Here’s the latest from the crossroads of faith and media:

More tossed salad and scrambled eggs? I always loved Frasier — particularly the show’s ability to combine insights about life with deft character development and sheer hilarity. In fact, I was such a fan that during my years working in Hollywood, a pitched an idea for a sequel series to Chris Maul at Grammnet (Kelsey Grammer’s production company) when it concluded way back in 2004. From what I hear, it doesn’t sound like their moving toward digging up my little idea but if they want to go in a different direction, I’m here. My idea is not for a multi-camera sitcom but for a lighthearted mystery drama ala Monk. Hopefully, like the original Frasier, the premise and characters would offer some opportunities to present reasonably cogent insights about life.

Log Line: Frasier as Columbo

 Concept: Depressed by yet another love gone ridiculously wrong and unfulfilled by his new radio call-in gig, Dr. Frasier Crane – whom we learn actually minored in criminal psychology — accepts an offer to go to work for the Chicago Police Department as a forensic psychiatrist.


Dr. Frasier Crane

            The character we know and love from two classic sitcoms moves into the drama arena (ala Lou Grant).  Now, a forensic psychiatrist who insists on becoming more involved in police investigations than his job description calls for, Frasier puts his knowledge of human behavior to use in solving murders.  He’s good at it too – a bit more of a chip off the old block than his (late) detective dad ever realized.

Lt. Shirley Holmes

            The no-nonsense African-American female cop whose cases Frasier is routinely assigned to.  She believes hard evidence and leg work – not “pop psychology” – are the keys to solving crime.  Still, she hates to admit just how often Frasier is right.  She doesn’t find her name humorous and is thus unamused by Frasier’s repeated use of the line “Shirley, you can’t be serious.”  Frasier and Shirley develop a kind of Mulder-Scully/X-Files relationship.

Sgt. Griff King

            Shirley’s young investigative partner is star struck by Frasier – whom he considers to be a celebrity – further exasperating the senior detective.  Frasier, of course, eats up his adoration.


Capt. Dan Mahoney

            The head of the detective squad is an old-fashioned – and honest – police commander.  To him the bottom line is that Frasier, despite his idiosyncrasies, is proving to be an asset in solving murders.

The Episodes

  1. “Frame of Mind”

    Frasier’s mentor, a renowned psychiatrist, murders a patient who was threatening to expose their affair while pinning the crime on another severely disturbed patient – who actually cooperates by confessing.

  1. “A Mime is a Terrible Thing to Waste”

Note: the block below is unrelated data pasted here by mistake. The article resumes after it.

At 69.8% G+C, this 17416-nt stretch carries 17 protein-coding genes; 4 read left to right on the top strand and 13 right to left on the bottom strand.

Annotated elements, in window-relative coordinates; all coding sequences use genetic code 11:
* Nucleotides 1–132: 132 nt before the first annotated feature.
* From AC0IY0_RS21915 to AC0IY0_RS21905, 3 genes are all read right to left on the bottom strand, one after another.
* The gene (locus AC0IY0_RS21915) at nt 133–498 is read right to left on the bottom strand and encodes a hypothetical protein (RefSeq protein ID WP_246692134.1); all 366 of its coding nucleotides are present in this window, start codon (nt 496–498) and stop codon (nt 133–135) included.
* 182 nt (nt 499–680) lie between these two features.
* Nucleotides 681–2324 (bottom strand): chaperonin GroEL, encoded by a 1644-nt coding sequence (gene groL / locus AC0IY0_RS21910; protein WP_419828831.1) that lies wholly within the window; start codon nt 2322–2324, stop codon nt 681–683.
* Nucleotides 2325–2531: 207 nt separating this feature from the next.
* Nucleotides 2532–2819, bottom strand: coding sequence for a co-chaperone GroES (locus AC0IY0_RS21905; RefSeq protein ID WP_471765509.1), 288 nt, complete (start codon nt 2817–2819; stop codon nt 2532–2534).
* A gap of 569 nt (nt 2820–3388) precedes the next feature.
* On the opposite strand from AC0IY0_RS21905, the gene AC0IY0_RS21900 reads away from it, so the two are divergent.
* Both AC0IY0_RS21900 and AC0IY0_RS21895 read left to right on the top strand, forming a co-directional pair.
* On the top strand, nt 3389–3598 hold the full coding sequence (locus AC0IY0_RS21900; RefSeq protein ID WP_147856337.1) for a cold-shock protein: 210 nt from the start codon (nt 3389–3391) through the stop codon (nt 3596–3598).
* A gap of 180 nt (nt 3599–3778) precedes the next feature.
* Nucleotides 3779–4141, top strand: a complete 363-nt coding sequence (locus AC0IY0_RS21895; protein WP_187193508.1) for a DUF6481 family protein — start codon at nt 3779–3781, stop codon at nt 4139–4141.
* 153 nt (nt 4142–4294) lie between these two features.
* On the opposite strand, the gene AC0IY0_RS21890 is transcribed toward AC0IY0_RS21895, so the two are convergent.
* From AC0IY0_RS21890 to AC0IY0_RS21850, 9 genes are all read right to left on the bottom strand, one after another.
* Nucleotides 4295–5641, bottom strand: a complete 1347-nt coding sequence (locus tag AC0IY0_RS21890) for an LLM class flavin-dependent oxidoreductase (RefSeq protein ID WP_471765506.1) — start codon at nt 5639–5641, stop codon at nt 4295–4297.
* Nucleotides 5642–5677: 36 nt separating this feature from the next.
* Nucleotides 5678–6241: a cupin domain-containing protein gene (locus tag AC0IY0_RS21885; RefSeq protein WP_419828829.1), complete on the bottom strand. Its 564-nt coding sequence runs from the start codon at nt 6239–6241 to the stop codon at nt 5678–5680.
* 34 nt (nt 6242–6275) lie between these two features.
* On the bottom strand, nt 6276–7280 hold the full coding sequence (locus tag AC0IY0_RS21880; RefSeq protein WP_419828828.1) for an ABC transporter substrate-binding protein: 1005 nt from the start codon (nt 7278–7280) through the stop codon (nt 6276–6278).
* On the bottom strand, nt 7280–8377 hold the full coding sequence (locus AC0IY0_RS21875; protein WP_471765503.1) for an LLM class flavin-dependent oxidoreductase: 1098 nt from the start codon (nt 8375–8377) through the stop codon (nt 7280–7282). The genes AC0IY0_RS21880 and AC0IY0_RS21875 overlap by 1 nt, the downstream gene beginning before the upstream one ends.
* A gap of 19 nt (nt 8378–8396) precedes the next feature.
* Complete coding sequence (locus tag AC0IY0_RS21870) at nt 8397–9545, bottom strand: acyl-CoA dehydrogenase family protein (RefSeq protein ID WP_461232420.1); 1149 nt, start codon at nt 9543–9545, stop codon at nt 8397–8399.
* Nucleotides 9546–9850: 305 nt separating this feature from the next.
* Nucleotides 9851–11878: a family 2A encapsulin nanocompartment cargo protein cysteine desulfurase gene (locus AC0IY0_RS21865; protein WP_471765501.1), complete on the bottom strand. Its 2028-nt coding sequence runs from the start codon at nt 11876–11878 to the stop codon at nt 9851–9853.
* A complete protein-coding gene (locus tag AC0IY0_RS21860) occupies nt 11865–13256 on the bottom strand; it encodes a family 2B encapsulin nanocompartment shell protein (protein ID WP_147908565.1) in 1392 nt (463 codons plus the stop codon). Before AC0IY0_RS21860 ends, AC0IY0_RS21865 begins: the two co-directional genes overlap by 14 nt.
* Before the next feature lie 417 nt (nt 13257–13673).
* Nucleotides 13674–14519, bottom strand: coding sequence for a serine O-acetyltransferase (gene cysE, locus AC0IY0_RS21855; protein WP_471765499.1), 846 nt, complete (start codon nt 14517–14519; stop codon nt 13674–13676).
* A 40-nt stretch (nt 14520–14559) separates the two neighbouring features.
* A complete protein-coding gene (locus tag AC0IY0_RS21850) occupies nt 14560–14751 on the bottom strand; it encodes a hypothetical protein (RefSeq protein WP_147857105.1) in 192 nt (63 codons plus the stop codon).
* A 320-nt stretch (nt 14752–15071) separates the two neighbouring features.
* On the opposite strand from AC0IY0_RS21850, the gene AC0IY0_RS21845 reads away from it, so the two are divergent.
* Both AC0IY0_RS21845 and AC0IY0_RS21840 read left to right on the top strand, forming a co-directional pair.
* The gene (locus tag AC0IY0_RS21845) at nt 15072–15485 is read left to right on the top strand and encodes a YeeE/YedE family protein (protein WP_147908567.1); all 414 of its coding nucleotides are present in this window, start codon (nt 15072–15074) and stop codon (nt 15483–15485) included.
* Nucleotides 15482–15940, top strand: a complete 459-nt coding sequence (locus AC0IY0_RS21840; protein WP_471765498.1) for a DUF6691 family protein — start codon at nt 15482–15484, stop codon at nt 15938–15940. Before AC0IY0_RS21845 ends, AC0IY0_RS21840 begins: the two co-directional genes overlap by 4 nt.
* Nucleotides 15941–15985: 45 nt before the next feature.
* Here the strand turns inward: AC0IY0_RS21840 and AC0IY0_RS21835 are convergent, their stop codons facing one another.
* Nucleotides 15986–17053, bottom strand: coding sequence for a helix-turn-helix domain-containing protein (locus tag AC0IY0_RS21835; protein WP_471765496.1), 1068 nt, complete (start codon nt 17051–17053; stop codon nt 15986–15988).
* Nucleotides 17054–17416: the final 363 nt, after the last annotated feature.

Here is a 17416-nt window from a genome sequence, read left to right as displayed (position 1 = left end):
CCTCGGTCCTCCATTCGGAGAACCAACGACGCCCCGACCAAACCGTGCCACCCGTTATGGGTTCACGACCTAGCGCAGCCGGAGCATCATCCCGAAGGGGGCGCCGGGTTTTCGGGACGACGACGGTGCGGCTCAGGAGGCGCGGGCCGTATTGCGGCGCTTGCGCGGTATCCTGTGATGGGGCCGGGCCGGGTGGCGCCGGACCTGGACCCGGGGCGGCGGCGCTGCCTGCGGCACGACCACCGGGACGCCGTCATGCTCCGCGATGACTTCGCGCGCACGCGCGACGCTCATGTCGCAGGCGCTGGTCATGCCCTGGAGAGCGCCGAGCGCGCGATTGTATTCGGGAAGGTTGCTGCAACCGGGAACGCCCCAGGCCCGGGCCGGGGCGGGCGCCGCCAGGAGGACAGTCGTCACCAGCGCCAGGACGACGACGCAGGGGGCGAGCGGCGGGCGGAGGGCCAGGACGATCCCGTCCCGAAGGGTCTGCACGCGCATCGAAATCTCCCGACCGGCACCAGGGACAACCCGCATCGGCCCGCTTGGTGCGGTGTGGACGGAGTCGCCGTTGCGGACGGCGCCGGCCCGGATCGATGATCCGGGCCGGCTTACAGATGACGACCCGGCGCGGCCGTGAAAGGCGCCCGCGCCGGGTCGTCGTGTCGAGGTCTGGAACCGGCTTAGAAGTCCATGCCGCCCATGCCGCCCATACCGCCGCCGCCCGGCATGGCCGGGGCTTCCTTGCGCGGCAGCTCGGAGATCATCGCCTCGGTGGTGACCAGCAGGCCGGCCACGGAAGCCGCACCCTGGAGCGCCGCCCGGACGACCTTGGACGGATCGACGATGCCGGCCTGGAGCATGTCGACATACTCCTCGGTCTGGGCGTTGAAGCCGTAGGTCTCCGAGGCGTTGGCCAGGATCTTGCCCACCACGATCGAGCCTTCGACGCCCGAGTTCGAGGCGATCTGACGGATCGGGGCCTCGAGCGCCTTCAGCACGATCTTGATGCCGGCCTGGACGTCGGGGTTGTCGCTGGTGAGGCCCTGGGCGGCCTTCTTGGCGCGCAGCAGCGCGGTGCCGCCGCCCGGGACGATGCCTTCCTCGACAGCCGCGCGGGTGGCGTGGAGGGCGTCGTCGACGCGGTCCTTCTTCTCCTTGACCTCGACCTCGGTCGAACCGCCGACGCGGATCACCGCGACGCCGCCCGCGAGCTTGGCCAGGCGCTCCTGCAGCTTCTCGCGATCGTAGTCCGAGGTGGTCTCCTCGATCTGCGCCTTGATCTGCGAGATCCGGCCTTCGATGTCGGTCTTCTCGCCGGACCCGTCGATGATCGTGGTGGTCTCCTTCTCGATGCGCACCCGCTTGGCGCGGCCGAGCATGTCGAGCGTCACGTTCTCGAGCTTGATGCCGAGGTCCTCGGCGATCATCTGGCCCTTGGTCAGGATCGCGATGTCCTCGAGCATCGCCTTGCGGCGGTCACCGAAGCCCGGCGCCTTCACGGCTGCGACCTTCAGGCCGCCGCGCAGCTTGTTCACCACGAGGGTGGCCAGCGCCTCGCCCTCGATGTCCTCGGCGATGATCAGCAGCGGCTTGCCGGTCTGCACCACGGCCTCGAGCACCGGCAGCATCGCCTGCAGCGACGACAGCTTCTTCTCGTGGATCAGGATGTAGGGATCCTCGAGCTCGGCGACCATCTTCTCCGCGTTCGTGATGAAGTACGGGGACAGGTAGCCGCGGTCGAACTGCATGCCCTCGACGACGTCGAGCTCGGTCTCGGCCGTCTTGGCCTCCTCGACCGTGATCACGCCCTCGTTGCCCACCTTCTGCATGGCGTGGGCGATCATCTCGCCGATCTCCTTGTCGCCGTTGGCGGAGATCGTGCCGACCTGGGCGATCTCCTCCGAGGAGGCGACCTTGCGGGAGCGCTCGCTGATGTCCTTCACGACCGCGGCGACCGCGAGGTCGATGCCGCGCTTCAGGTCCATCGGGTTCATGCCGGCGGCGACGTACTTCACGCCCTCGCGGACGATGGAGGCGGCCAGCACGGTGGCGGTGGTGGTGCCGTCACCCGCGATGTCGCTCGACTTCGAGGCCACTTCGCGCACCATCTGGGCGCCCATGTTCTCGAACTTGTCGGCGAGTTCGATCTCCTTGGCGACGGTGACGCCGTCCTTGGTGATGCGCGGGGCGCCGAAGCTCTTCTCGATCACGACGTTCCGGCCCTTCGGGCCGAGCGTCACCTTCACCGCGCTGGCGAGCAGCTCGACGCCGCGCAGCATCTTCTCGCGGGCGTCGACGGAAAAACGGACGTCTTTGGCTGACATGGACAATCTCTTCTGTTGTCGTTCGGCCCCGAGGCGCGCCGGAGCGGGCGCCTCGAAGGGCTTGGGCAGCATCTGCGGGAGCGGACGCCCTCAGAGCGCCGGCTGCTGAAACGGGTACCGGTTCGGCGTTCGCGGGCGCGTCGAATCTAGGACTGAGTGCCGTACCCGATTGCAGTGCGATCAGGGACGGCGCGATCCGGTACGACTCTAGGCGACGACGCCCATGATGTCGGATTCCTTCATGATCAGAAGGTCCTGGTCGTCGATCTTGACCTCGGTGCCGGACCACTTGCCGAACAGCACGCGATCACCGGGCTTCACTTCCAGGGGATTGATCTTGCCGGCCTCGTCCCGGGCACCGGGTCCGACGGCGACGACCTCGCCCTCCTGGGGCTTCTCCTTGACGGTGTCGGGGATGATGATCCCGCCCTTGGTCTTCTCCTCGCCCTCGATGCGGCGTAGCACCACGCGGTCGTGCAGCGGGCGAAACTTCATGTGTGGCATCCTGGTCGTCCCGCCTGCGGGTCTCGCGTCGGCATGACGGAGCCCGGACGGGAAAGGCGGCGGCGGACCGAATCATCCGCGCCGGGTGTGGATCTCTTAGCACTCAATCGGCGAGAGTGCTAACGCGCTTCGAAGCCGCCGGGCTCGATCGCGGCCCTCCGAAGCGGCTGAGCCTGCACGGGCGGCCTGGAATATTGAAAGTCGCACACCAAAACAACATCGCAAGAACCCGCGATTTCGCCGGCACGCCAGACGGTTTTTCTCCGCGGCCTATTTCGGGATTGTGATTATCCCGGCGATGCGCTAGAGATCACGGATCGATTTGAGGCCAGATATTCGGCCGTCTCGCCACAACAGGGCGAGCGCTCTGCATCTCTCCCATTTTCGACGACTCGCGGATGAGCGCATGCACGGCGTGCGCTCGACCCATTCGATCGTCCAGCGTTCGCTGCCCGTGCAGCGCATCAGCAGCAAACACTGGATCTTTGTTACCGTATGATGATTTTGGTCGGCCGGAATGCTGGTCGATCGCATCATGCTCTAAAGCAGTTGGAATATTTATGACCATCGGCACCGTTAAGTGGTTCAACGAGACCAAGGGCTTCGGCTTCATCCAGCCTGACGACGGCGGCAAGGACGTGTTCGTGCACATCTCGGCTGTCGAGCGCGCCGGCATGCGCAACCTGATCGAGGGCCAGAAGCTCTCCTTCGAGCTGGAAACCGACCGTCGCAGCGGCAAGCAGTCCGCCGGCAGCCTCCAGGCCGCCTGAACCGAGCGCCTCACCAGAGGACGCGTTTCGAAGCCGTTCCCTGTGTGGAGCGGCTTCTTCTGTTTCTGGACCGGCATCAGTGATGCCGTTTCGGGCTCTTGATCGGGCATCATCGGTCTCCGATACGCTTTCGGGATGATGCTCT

A street mime who often performed in front of Frasier’s apartment is shot dead with a silencer. 

  1. “Method Actor”

    A movie star takes his preparation for the role of a Chicago serial killer more than a bit too far.

  1. “Final Draft”

     A world-famous, but fading, mystery novelist steals his protégé’s ingenious plot twist — which he actually uses to do in the young writer.

  1. “How to Frame a Guilty Man”

    Frasier suspects, but can’t prove, that a popular TV anchorman killed his wife – until a detective with a vendetta against the newsman plants evidence against him.

  1. “Mercury in Retrograde”

    A TV psychic murders the executive who was about to cancel his show – and then leads police to the supposed killer.

  1. “Her Worst Nightmare”

     A shock jock’s obsessed groupie literally dreams of his girlfriend’s murder – as it happens.  When she reports her dream to the cops, she becomes the prime suspect. 

  1. “Abra-Cadaver”

     A magician commits murder while apparently on stage doing a show.

  1. “The Freudian Slip”

     A lingerie mogul murders her partner then attempts to divert Frasier’s suspicions by flirting with him.

  1. “You Have a Friend in Frasier Crane”

The woman who Frasier followed out to Chicago hoping to marry seeks Frasier’s help when her fiancé, a well-known politician, is charged with killing his ex-wife.

  1. Mind Game

     Frasier is called in to determine whether a TV pitchman’s bizarre behavior after being nailed for killing his wife is result of insanity or cold-blooded manipulation of the legal system.

  1. Burying the Hatchets

     When media mogul Ben Hatchet dies in an ironic accident involving a hatchet, he leaves a will that stipulates his fortune will be divided equally by his surviving family members one year after his death.  And suddenly  Hatchets are dropping like flies — victims of bizarre “accidents.”

  1. Crepes of Wrath
    A master chef commits murder when his lover threatens to leave him for another chef — and take his recipes with her.
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